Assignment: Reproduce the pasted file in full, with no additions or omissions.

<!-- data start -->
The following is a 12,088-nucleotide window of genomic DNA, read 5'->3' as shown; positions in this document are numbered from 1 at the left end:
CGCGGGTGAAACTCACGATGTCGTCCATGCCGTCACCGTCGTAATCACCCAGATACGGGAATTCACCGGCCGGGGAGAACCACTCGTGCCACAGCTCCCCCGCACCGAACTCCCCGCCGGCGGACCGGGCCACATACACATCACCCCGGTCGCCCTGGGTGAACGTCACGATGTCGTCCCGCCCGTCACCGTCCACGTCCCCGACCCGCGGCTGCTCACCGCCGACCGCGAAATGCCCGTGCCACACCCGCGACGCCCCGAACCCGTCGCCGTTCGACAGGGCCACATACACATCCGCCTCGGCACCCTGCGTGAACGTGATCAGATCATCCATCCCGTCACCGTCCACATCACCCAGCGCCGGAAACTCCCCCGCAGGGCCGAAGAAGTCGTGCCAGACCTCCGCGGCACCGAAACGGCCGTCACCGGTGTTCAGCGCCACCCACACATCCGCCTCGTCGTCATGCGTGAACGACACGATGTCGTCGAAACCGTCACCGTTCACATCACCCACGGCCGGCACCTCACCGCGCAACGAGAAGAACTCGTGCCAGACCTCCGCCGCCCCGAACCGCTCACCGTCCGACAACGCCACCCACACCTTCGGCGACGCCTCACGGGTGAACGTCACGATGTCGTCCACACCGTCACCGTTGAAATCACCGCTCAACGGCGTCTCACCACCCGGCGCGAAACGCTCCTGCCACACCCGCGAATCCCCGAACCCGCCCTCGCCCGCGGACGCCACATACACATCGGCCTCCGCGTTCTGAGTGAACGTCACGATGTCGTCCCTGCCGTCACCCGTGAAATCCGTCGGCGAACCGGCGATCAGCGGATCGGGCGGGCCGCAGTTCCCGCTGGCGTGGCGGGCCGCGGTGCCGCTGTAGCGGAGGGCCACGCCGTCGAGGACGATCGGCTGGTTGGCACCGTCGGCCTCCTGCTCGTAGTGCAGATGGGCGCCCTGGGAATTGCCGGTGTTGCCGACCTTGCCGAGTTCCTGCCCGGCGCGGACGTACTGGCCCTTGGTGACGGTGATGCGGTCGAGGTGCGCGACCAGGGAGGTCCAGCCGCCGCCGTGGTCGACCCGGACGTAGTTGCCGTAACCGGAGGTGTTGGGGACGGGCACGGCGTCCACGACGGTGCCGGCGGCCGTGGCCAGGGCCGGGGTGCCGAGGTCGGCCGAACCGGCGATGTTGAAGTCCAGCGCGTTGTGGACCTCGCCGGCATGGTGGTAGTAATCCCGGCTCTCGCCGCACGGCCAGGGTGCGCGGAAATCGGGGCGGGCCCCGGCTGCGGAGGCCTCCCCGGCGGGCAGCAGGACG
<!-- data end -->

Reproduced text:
The following is a 12,088-nucleotide window of genomic DNA, read 5'->3' as shown; positions in this document are numbered from 1 at the left end:
CGCGGGTGAAACTCACGATGTCGTCCATGCCGTCACCGTCGTAATCACCCAGATACGGGAATTCACCGGCCGGGGAGAACCACTCGTGCCACAGCTCCCCCGCACCGAACTCCCCGCCGGCGGACCGGGCCACATACACATCACCCCGGTCGCCCTGGGTGAACGTCACGATGTCGTCCCGCCCGTCACCGTCCACGTCCCCGACCCGCGGCTGCTCACCGCCGACCGCGAAATGCCCGTGCCACACCCGCGACGCCCCGAACCCGTCGCCGTTCGACAGGGCCACATACACATCCGCCTCGGCACCCTGCGTGAACGTGATCAGATCATCCATCCCGTCACCGTCCACATCACCCAGCGCCGGAAACTCCCCCGCAGGGCCGAAGAAGTCGTGCCAGACCTCCGCGGCACCGAAACGGCCGTCACCGGTGTTCAGCGCCACCCACACATCCGCCTCGTCGTCATGCGTGAACGACACGATGTCGTCGAAACCGTCACCGTTCACATCACCCACGGCCGGCACCTCACCGCGCAACGAGAAGAACTCGTGCCAGACCTCCGCCGCCCCGAACCGCTCACCGTCCGACAACGCCACCCACACCTTCGGCGACGCCTCACGGGTGAACGTCACGATGTCGTCCACACCGTCACCGTTGAAATCACCGCTCAACGGCGTCTCACCACCCGGCGCGAAACGCTCCTGCCACACCCGCGAATCCCCGAACCCGCCCTCGCCCGCGGACGCCACATACACATCGGCCTCCGCGTTCTGAGTGAACGTCACGATGTCGTCCCTGCCGTCACCCGTGAAATCCGTCGGCGAACCGGCGATCAGCGGATCGGGCGGGCCGCAGTTCCCGCTGGCGTGGCGGGCCGCGGTGCCGCTGTAGCGGAGGGCCACGCCGTCGAGGACGATCGGCTGGTTGGCACCGTCGGCCTCCTGCTCGTAGTGCAGATGGGCGCCCTGGGAATTGCCGGTGTTGCCGACCTTGCCGAGTTCCTGCCCGGCGCGGACGTACTGGCCCTTGGTGACGGTGATGCGGTCGAGGTGCGCGACCAGGGAGGTCCAGCCGCCGCCGTGGTCGACCCGGACGTAGTTGCCGTAACCGGAGGTGTTGGGGACGGGCACGGCGTCCACGACGGTGCCGGCGGCCGTGGCCAGGGCCGGGGTGCCGAGGTCGGCCGAACCGGCGATGTTGAAGTCCAGCGCGTTGTGGACCTCGCCGGCATGGTGGTAGTAATCCCGGCTCTCGCCGCACGGCCAGGGTGCGCGGAAATCGGGGCGGGCCCCGGCTGCGGAGGCCTCCCCGGCGGGCAGCAGGACG